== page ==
People of Bolton urged to share their thoughts on Rivington Chase heritage design proposals


Landscape design proposals for the Heritage and Community Core at Rivington Chase have been submitted to Bolton Council as part of the next stage in the £262m redevelopment of the former Horwich Loco Works.


We are urging the people of Bolton to get in touch to share their views, thoughts and perspectives on these landscaping plans, which include three proposed elements:


  • A pocket park adjacent to Rivington House roundabout and north-west of the Lane End development.


  • A memorial park adjacent to the spine road and the proposed Community Core.


  • A landscape buffer adjacent to the spine road, the proposed Community Core and the proposed Bellway Homes Phase 2 development.


The pocket and memorial parks have been designed to retain existing heritage features from the former Erecting Shop, with the latter forming a gateway to the future Community Core. Both parks include a hard-paved area that features seating and a heritage interpretation point, with the memorial park earmarked as a possible location to remember the former workforce of the Loco Works.


A key element of the designs is the retention and display of the original cast-iron columns from the Erecting Shop which will be restored to their former glory and displayed in situ throughout the pocket and memorial parks.


Mark Caldwell, managing director of Bluemantle, likened these columns to Belfast’s Samson & Goliath, explaining how just as these structures “nod to Belfast’s shipbuilding past, we wanted to create a permanent public display to showcase Horwich’s strong rail heritage.”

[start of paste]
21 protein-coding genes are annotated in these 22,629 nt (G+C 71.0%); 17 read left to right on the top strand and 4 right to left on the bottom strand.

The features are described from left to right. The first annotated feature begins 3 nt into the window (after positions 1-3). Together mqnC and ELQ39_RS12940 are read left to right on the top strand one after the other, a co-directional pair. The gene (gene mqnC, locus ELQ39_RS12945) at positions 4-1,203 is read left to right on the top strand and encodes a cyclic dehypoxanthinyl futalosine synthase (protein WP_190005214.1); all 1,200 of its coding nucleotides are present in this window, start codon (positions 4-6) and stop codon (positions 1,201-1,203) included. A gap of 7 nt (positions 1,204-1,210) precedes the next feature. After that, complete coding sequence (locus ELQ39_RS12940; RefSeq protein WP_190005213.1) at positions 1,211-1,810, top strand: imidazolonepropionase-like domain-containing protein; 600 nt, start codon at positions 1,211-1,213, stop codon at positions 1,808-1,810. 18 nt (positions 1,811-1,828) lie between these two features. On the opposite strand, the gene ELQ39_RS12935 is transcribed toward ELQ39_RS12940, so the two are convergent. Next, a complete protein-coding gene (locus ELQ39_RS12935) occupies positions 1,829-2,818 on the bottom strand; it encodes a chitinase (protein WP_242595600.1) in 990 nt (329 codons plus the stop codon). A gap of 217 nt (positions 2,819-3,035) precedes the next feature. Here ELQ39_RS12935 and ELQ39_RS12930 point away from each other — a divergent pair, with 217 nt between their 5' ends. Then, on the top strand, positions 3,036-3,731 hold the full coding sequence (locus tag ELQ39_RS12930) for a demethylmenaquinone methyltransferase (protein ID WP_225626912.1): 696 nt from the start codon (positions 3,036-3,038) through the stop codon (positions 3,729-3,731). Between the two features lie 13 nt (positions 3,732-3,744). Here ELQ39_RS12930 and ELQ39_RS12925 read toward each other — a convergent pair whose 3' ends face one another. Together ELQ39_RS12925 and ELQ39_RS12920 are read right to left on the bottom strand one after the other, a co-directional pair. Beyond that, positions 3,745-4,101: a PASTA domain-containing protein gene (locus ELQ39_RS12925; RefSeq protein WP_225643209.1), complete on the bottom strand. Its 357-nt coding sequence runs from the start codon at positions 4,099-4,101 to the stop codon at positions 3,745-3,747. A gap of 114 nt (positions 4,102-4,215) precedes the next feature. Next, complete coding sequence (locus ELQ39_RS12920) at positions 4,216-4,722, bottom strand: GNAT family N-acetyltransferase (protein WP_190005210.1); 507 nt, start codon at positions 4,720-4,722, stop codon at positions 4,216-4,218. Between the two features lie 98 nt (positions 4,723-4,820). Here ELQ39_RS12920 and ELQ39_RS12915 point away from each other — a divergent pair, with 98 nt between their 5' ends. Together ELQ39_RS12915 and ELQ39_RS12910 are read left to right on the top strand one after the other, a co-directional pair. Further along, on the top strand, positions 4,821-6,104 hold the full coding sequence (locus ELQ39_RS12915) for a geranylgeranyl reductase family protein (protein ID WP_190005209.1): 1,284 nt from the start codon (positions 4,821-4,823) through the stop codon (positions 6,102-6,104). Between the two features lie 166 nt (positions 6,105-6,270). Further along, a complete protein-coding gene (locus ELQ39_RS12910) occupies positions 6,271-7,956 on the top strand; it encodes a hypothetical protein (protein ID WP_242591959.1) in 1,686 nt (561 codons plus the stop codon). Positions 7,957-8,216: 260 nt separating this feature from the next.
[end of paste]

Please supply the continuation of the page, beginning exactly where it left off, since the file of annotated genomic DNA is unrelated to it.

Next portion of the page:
He went on to say how delighted he was that “we have managed to put forward designs that showcase the Loco Works’ dramatic columns for generations to come.”

A CGI of some of the design proposals

Commenting further on the plans, Mark said how both in this instance and throughout the whole planning process, “we have worked and are keen to continue working with the local community and heritage organisations to ensure that the history of the site is commemorated.


“We both urge and welcome views from these groups to ensure that neither the spirit nor the heritage of the original site is lost.”


Richard Roberts, director of Cass Associates – the architects behind the masterplan – added that since Covid-19, which “has reaffirmed to many people the importance of outdoor, green space”, he hopes and believes that “these plans respond to this renewed appreciation sensitively by providing recreational opportunities that really benefit locals.”


You can read the landscape heritage proposals in full by accessing the reserved matters planning application on Bolton Council’s website.

We welcome the perspective of the broader community; if you’d like to share your thoughts on the proposals, please get in touch on via the Enquiries page on the Rivington Chase website.